financial crisis occurred, which still remains relevant, and that is that EFIC was established to plug a market gap for trade in product markets, in goods and yet the very big change that's occurred in trade is particularly into investment-related activities, so I think that there is a question of looking at that.

And that, I believe, was the case regardless of whether we had a global financial crisis or not.

QUESTION: So, there is merit for that, for something along those lines then?

SIMON CREAN: But that's to extend what's already there to pick up investment, not just product market, it's not new guarantees, it's not new product, it's extension of existing to cover the changing nature of what trade is.

QUESTION: If you could just talk about the threat of protectionism with the slow down, how would, on a scale of one to ten, how would you rate the threat of this crisis potentially on trade barriers?

SIMON CREAN: In Australia or globally?

QUESTION: Globally and for Australia.

SIMON CREAN: Globally, I think, if we don't conclude the Doha round, if it doesn't succeed, I think there is a greater risk of reversion to protectionism and we are starting to see some of those signs.

The discipline that's holding them back is, firstly, the existing rules that prevent it happening and secondly the desire of world leaders to do everything possible to stop protectionism and seeing the conclusion of Doha as part of that mechanism.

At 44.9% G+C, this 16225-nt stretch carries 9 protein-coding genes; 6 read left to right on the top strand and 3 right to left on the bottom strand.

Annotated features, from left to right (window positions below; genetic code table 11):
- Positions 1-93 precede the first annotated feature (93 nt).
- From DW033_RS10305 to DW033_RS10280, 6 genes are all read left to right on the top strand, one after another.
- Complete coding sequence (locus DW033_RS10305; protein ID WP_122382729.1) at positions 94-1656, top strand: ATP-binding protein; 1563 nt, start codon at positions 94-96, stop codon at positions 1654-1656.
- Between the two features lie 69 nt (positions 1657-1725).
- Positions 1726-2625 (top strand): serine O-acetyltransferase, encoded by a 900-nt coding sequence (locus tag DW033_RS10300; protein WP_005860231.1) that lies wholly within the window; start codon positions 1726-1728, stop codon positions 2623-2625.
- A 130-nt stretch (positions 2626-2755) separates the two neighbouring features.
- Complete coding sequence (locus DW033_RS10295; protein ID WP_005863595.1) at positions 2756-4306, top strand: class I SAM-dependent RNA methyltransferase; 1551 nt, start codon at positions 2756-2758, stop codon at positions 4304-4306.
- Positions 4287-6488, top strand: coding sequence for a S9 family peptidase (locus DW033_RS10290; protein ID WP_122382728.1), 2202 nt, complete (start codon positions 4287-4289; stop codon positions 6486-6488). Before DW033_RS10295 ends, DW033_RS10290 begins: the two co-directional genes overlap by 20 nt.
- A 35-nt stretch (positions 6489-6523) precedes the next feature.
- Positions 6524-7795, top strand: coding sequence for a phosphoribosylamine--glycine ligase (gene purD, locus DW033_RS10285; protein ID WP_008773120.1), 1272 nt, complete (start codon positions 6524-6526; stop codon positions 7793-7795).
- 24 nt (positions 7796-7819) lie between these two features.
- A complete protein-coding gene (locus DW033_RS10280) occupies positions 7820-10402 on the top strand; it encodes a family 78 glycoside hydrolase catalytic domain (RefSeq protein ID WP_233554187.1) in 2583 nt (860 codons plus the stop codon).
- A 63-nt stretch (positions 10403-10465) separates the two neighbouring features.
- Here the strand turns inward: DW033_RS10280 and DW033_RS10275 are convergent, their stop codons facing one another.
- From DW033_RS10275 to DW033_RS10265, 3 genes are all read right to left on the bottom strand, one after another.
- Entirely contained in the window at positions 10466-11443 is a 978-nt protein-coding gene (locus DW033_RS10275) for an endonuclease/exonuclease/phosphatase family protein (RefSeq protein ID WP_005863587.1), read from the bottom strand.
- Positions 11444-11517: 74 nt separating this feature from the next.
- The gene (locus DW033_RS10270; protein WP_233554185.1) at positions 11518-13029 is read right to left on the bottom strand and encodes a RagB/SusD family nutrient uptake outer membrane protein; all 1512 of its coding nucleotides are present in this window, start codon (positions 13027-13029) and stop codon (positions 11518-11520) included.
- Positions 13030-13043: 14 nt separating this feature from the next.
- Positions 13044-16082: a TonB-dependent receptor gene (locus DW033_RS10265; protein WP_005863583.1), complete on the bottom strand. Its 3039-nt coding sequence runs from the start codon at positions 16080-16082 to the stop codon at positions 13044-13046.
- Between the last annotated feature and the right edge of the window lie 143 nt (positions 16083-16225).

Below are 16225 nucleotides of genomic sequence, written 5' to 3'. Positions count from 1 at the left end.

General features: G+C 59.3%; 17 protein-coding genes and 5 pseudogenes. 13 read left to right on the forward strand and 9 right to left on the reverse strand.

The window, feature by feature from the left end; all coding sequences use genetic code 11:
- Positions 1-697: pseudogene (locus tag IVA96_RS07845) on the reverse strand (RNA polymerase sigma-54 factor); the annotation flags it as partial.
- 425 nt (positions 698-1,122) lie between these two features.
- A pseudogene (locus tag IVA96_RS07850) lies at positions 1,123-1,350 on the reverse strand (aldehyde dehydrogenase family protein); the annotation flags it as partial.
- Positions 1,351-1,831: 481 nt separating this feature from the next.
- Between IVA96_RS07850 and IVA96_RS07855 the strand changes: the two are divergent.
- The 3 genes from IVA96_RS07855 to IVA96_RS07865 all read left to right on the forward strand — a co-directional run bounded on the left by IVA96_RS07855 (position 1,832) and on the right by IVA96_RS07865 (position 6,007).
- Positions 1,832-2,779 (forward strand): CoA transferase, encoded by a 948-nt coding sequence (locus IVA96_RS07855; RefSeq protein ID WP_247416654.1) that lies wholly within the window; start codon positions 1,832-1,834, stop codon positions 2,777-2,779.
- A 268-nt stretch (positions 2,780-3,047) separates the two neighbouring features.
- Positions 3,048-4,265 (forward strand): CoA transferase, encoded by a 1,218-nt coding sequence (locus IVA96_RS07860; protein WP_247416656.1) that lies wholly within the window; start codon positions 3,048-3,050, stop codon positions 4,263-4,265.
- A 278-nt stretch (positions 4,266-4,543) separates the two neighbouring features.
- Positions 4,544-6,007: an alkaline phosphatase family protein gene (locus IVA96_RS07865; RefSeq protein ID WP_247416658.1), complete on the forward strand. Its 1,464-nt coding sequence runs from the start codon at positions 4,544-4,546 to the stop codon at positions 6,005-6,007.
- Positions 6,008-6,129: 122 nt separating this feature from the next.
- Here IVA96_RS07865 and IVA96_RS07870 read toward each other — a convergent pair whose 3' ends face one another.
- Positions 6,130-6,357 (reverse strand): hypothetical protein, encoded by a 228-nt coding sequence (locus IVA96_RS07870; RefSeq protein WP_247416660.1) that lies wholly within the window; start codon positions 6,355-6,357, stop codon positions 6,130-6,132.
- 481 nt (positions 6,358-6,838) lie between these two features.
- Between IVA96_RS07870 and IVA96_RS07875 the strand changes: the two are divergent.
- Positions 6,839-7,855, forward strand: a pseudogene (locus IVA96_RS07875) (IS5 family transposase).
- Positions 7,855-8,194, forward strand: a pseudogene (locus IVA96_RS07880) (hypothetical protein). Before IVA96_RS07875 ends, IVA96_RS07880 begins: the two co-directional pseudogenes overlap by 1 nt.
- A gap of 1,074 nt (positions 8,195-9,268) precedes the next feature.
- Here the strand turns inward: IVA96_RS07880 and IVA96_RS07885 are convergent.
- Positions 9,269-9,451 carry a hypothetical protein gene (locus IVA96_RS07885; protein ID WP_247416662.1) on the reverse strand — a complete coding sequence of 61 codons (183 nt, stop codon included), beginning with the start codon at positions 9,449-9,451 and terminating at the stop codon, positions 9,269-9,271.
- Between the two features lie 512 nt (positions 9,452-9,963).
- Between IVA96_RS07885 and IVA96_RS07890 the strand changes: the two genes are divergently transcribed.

So I was particularly encouraged with the statements coming from the G20 meeting in London. Our task now is to try and build on that, knowing that we have leadership endorsement of the need to conclude Doha, get on with the task of doing it, and introduce a new set of disciplines.

QUESTION: Can you argue though that the same issues that you just outlined with regard to the free trade agreement with China not negotiating with yourself apply very much to Doha too...

SIMON CREAN: No...

QUESTION: ...we've been talking about...

SIMON CREAN: No, because...

QUESTION: ...a conclusion for Doha for a long time.

SIMON CREAN: Well, we have been talking about a conclusion to Doha for a long time, it's been going for seven years, but it was not until July last year that we had serious negotiation that was starting to get to an end point. And what we got to in July was 80 per cent of the way there. That you don't get to by just negotiating with yourself.

What we haven't done is to bridge the other 20 per cent. There are outstanding issues, they're do-able with the right political will. We've got the political will, we've got to conclude it, that's the difference on that front.